Information and communications technologies are essential for relief and development, but only when they are people-centred, says the International Federation of Red Cross and Red Crescent Societies on the eve of the United Nation’s World Summit on the Information Society (WSIS), in Tunis, from 16 to 18 November.
Information and communications technologies promise swift information-sharing, which is crucial for humanitarian relief and development work. But technology alone is not enough. Information only becomes life-saving when it is taken the “last mile” to those who need it.
The International Federation calls this extension of sophisticated technology to grassroots communities, “e-preparedness.” Red Cross and Red Crescent Societies’ youth and volunteer networks, with 100 million people in 183 countries, are an essential part of e-preparedness, spreading information about natural disasters or communicable diseases, such as avian flu.
“Everyone needs access to information, but especially populations that are vulnerable because of age, illiteracy, displacement, poverty, marginalisation, social exclusion, discrimination or exposure to disasters, said International Federation Secretary General Markku Niskala.
“Red Cross and Red Crescent youth and volunteers are agents of social equality and dignity, providing access to information to populations on the “wrong” side of the digital divide.
“At WSIS, the International Federation will be advocating for more recognition of the vital role of youth and volunteers in e-preparedness for disasters or health risks. Youth and volunteers use technology – such as mobile phone text messages - to translate information into life-saving action,” Niskala said.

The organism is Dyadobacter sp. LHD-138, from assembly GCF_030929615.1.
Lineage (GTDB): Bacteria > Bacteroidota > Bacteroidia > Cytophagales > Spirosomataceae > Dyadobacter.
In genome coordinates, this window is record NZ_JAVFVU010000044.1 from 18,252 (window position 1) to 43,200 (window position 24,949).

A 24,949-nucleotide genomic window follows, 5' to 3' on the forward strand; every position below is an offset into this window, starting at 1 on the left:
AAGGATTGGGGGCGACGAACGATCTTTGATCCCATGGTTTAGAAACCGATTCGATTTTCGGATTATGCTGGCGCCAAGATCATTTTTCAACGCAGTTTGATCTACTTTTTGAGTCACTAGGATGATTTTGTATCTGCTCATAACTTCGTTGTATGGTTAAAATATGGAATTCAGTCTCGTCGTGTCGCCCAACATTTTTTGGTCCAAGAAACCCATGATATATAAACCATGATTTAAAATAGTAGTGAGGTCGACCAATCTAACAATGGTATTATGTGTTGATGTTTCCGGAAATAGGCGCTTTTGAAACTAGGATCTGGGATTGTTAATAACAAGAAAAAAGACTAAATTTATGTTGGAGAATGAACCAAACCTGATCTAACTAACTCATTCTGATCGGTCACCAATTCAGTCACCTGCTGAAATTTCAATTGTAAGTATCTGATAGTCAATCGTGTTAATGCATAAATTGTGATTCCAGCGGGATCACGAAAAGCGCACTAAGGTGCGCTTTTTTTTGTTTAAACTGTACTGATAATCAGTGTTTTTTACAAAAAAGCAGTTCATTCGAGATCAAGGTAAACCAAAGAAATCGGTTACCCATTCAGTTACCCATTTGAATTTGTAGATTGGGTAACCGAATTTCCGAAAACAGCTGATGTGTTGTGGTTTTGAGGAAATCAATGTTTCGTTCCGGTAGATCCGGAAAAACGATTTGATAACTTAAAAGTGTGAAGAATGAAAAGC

Every hurricane season in the Americas, when terrible storms strike, those countries that get the information and manage to spread the word, suffer much less.
In Jamaica, once meteorological information is received electronically and analysed, Red Cross volunteers like Patricia Greenleaf, from Cedar Valley, get to work, going from street to street, using megaphones to alert people to the danger. They encourage marginalised groups or people with special needs such as older people or those with a mental impairment to hang out a white flag to signal that they need help to evacuate. “I was glad that I could warn them before the storm,” said Greenleaf after one ferocious storm.
At WSIS, the International Federation, which already has partnerships with Microsoft, Ericsson, DHL and other technology companies, will urge the creation of more such partnerships, as well as for funding for community-centred information and communications technology and for communities to be e-prepared for disasters to ensure that catastrophes do not continually destroy lives and livelihoods and threaten the achievement of the Millennium Development Goals.